The Common Native Cherry, a great bush treat

Most bushwalkers probably know of the Common Native Cherry (Exocarpos cupressiformis) as a bush food but it is still worth blogging about.

Whenever I see ripe fruit on the Common Native Cherry, I always pluck some for refreshment. While we certainly don’t NEED native tidbits to supplement our well stocked lunch boxes of sandwiches, fruits and nuts, it is a most sublime feeling to appreciate what the bush has to offer. The act of harvesting wild edible fruit, little as there may be, feels like a sort of communion. I give thanks for such opportunities.

The Common Native Cherry grows common in open eucalypt woodland. In it’s ideal state, the Common Native Cherry is a dense small dull green conical tree attaining a height of no more than 8 m. Most of the time though, a good proportion of the fruit-bearing branches are well within reach. Talk about low hanging fruit.

The branches are green, groovy and leafless, giving it the same general appearance of some native Cypress Pines (Callitris spp.). In addition, the Common Native Cherry sometimes has wooden galls as well, giving the impression that it bears cones. However, small spikes of minute yellow flowers present on the branches at most if not all times of the year will distinguish it immediately.

Also, the fruits of this tree are unmistakable. Usually only one flower out of the spike is fertilized and the fruit is really only the hard ovoid structure held on the end of a fleshy receptacle which gets more succulent and redder as the fruit ripens. In many ways these fruits resemble minute versions of the curious fruits of cashew nuts (Anacardium occidentale). The edible part is not actually the fruit but the red ripened and swollen receptacle, which has a sweet taste (See my DISCLAIMER). I don’t often see ripe ‘fruits’ on all trees in any one given locality so there must be some staggering of fruit production.

While it is not very apparent, the Common Native Cherry is actually a semi-parasitic plant which parasitises on the roots of eucalypt trees around it.

It might be surprising for some to learn that the Common Native Cherry is from the Santalaceae, the same botanical family that bears the well known sandalwood (Santalum album). Macabre is the thought that the ‘blood’ of the Common Native Cherry’s victims goes into the making of the succulent fruits we enjoy.

Sap-sucker or not, I imagine that the Common Native Cherry must have been to Tasmanian aborigines what wild blackberries are to Europeans. Wild sweet juicy fruit is good anywhere!

Advertisements

About David Tng

I am David Tng, a hedonistic botanizer who pursues plants with a fervour. I chase the opportunity to delve into various aspects of the study of plants. I have spent untold hours staring at mosses and allied plants, taking picture of pollen, culturing orchids in clean cabinets, counting tree rings, monitoring plant flowering times, etc. I am currently engrossed in the study of plant ecology (a grand excuse to see 'anything I can). Sometimes I think of myself as a shadow taxonomist, a sentimental ecologist, and a spiritual environmentalist - but at the very root of it all, a "plant whisperer"!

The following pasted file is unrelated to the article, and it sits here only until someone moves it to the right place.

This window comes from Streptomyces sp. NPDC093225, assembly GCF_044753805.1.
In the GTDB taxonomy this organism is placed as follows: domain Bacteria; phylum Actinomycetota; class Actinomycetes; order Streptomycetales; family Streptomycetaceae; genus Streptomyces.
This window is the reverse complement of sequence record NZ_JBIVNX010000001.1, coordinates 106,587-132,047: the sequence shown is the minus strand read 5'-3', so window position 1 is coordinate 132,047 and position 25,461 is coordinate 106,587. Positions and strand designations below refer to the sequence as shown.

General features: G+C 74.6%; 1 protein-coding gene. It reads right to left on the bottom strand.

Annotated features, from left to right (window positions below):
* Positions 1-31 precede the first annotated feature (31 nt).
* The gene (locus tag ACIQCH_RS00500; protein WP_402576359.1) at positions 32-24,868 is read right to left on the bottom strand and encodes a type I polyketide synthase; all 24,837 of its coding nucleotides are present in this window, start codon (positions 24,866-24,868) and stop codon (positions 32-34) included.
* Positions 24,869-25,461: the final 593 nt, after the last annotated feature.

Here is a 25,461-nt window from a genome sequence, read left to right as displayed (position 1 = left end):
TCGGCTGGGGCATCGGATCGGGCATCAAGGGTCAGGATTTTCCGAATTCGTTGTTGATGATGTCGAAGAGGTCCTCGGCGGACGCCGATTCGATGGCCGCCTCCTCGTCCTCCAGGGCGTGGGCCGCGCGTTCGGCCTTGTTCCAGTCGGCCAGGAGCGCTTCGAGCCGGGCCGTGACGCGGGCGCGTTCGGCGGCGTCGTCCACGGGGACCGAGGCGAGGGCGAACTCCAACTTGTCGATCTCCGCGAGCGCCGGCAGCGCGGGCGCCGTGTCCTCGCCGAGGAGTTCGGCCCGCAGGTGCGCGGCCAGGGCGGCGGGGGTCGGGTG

This entry was posted in Bush Tucker, Trees and tagged , , , , , , . Bookmark the permalink.

4 Responses to The Common Native Cherry, a great bush treat

  1. Sarah King says:

    This is an Amazing tree…it is Endangered hear in Wilmot…a disease killing the native Eucalyptus tree (the Peppermint gum) is also killing this native cherry tree due to forest industries mono-culture development in Tasmania.

  2. Clint Burton says:

    To whom it may concern,I am a teacher of horticulture at TAFE NSW, Coffs Harbour education campus, I was discussing with some students about how parots get drunk eating the fermented fruit of some Australian native plants.One student mentioned that Tasmania has one tree that has fruit that ferments, and that the native aboriginals once ate them. I am interested to know more,can you help.

    We (my wife and two daughters are planning a holiday to Tassie at the end of the year, and anything hort related is good. Cheers, Clint Burton.

    Ps: Great web site!!

  3. Keith Lello says:

    I have recently acquired a property at Dromedary overlooking the Derwent River. When I first discovered this little gem, I could not initially identify it but was fascinated by the small but very sweet fruit.

    A friend and colleague identified it for me and advised me that it was impossible to propogate and it only grows parasitically from the roots of host trees by some remote chance. I frantically had a large feed of the fruit and started inserting the left-over pips into cracks in old stumps and recently culled berry bushes in the hope that I could prove him wrong. During this process I discovered another 8 trees including a cluster of 5.

    I will continue in my attempts to propagate and as a former resident of Wilmot Road, if I find a reliable method I will try to duplicate the process in the hope that the disease killing them in Wilmot will have died out and the population may be re-astablished.

  4. Sally Odgers says:

    We just had a feast of these up on the hill:-)

Leave a Reply

Fill in your details below or click an icon to log in:

WordPress.com Logo

You are commenting using your WordPress.com account. Log Out /  Change )

Google+ photo

You are commenting using your Google+ account. Log Out /  Change )

Twitter picture

You are commenting using your Twitter account. Log Out /  Change )

Facebook photo

You are commenting using your Facebook account. Log Out /  Change )

Connecting to %s